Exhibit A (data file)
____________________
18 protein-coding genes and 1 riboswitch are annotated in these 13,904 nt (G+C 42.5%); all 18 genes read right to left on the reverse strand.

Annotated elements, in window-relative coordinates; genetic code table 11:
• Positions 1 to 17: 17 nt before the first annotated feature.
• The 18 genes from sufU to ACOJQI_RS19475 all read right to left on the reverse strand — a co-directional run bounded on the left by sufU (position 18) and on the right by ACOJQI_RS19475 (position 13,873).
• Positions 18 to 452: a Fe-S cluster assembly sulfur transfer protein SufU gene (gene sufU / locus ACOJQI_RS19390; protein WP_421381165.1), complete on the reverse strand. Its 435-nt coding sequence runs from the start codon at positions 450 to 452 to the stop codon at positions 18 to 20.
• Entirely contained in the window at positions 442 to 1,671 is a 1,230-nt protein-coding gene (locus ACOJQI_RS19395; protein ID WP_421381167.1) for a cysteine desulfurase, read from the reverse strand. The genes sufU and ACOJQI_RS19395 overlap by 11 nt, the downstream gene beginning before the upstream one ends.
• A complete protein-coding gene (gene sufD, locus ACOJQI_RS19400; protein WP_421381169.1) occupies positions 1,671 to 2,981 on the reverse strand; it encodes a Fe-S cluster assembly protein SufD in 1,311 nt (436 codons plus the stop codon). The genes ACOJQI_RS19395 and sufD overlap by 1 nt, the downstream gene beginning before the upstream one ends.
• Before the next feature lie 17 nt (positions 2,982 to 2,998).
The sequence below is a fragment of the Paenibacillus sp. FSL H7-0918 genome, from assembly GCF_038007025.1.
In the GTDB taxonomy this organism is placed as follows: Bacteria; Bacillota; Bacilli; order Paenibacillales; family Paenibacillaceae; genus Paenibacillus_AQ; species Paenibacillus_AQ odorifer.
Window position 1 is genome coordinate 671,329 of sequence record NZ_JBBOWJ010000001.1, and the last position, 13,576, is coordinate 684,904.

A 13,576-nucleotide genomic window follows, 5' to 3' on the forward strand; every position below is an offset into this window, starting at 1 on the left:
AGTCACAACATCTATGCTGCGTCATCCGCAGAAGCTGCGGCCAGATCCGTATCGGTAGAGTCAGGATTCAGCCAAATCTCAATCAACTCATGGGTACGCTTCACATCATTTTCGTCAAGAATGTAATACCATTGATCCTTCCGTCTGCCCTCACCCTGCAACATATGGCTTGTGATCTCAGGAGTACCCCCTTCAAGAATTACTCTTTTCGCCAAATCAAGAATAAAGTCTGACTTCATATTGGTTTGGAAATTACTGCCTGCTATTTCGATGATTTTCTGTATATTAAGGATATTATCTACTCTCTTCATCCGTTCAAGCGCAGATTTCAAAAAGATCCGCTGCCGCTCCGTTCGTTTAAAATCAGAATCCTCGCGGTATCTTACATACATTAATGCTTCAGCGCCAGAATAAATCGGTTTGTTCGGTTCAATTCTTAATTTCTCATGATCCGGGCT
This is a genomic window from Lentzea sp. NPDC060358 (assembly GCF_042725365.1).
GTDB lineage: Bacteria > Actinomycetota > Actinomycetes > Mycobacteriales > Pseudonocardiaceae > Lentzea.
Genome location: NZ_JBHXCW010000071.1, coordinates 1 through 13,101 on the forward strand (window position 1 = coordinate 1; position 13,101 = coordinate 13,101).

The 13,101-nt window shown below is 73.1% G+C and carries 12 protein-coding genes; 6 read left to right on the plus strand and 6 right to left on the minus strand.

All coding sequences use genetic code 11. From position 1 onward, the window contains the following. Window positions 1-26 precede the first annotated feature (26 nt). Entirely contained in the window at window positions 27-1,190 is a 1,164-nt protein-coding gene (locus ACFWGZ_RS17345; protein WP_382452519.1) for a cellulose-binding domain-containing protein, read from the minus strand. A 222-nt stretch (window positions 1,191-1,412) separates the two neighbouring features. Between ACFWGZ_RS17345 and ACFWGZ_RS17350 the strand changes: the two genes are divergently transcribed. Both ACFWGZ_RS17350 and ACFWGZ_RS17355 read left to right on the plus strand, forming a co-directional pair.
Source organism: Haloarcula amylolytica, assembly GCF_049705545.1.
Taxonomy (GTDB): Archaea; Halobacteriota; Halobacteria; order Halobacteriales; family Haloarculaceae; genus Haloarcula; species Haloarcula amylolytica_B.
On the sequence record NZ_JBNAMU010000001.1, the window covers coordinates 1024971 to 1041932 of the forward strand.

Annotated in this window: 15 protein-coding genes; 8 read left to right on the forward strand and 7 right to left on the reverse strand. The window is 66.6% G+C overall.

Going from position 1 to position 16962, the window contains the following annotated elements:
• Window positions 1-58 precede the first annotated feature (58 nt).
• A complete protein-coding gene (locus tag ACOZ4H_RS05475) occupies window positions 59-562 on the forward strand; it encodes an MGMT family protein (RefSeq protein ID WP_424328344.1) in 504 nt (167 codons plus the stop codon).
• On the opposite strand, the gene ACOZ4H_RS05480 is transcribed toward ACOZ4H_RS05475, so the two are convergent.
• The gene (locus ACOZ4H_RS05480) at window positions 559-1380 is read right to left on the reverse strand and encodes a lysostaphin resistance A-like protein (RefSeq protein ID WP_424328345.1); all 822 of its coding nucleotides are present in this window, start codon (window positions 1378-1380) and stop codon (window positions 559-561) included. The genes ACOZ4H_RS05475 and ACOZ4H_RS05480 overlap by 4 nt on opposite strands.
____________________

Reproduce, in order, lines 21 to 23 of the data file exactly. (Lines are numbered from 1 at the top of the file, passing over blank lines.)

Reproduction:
On the sequence record NZ_JBNAMU010000001.1, the window covers coordinates 1024971 to 1041932 of the forward strand.

Annotated in this window: 15 protein-coding genes; 8 read left to right on the forward strand and 7 right to left on the reverse strand. The window is 66.6% G+C overall.

Going from position 1 to position 16962, the window contains the following annotated elements: